During the 43 years we were married, the question of what to do with the personal effects in case of one of us should die never arose. (…) The suggestion by the Deutsches Filmmuseum to mount an exhibition which after Frankfurt and Berlin might travel the world presented itself as an incentive to deal with the task and to honour Stanley at the same time. The aim was to chose items which best represent Stanley’s involvement in all aspects of film-making. (…) — Christiane Kubrick
An actress of German origin, Christiane Kubrick married Stanley Kubrick in 1958. She played the German singer in Paths of Glory and produced paintings and sculptures for the sets of the films A Clockwork Orange and Eyes Wide Shut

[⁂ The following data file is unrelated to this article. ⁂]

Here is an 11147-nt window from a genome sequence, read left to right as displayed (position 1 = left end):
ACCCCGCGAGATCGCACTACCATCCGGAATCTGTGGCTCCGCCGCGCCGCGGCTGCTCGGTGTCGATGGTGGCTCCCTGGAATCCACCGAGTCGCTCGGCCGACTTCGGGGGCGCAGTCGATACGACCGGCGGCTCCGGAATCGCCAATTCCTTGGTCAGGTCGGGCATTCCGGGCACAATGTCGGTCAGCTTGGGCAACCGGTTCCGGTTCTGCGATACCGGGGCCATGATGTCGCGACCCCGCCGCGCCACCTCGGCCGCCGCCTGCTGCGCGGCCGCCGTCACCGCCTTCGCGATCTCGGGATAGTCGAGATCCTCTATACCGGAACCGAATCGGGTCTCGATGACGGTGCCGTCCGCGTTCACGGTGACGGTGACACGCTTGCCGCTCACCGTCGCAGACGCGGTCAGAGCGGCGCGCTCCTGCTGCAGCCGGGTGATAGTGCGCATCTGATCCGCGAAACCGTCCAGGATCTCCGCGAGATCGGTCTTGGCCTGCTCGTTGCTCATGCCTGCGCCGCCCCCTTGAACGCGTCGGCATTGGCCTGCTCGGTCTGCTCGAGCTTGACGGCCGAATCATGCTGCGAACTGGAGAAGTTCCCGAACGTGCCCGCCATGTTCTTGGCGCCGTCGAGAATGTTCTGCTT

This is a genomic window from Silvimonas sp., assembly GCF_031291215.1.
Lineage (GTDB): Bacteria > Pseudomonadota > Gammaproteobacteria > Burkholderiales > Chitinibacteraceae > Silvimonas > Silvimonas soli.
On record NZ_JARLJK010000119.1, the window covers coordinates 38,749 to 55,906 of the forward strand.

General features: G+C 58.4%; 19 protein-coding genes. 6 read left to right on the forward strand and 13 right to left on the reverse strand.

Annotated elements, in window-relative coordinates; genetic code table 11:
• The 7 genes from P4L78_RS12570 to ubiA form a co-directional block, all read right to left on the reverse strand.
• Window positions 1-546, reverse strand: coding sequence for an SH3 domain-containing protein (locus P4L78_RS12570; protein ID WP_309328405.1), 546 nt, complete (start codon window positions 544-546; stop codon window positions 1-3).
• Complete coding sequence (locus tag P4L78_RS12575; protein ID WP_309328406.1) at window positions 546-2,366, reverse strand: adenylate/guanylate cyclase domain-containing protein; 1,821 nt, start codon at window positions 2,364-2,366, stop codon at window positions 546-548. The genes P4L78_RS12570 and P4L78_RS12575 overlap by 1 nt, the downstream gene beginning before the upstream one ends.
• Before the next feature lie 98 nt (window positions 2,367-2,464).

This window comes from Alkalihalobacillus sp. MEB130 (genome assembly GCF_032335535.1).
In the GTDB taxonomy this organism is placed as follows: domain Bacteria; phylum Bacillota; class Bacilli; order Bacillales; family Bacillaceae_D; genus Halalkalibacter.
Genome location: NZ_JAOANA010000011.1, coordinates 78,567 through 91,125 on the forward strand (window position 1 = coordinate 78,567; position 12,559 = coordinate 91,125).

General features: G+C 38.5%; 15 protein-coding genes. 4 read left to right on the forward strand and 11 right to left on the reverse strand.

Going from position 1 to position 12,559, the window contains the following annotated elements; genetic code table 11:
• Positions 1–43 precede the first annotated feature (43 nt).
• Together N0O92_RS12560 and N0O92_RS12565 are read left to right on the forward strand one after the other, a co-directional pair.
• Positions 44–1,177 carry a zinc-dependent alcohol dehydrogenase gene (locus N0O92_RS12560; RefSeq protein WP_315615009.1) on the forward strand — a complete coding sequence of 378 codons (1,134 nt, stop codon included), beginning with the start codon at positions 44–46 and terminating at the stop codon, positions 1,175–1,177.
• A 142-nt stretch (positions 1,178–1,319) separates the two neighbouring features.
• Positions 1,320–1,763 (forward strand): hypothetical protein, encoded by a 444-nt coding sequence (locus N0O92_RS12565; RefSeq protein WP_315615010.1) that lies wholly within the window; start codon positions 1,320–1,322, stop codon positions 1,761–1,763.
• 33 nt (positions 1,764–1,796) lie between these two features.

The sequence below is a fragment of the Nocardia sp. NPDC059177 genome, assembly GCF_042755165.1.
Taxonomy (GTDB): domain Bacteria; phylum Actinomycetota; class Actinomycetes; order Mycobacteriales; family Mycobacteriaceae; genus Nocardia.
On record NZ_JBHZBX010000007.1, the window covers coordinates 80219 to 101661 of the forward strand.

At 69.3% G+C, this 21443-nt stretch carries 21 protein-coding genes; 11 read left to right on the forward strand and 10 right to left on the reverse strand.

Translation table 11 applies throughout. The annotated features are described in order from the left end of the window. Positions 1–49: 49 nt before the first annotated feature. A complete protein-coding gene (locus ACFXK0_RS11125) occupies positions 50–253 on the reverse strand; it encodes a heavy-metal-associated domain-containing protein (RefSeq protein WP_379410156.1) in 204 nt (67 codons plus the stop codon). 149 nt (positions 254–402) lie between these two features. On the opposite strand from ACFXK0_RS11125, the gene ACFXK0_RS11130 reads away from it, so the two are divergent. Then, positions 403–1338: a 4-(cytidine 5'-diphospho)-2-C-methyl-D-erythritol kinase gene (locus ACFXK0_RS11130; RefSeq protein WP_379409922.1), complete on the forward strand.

The whole idea seemed strange at first. Exhibiting Stanley’s equipment, his plans, notes, photos? It did not feel right and would have been unthinkable during his lifetime, yet on careful reflection and discussion with Christiane Kubrick it became quite clear that while his privacy had to be guarded, his professional output was for all to be seen to celebrate the life of a great film maker. (…)Overcoming obstacles was part of his personality and one of the passions that spiced up his life. I am reminded of Jean Cocteau’s famous remark : ”I didn’t know that it was impossible, that’s why I did it.” That was Stanley’s approach too. So we undertook the impossible. We had a vast amount of material in many places in England and America, countless boxes full of notes, photographs, correspondence, scripts, reams of draft pages, plans, a huge library and a truckload full of equipment. All this would be meaningless in an exhibition unless we succeeded in making it relevant and could provoke enthusiasm in a visitor to watch Stanley’s films – again or for the first time. –Jan Harlan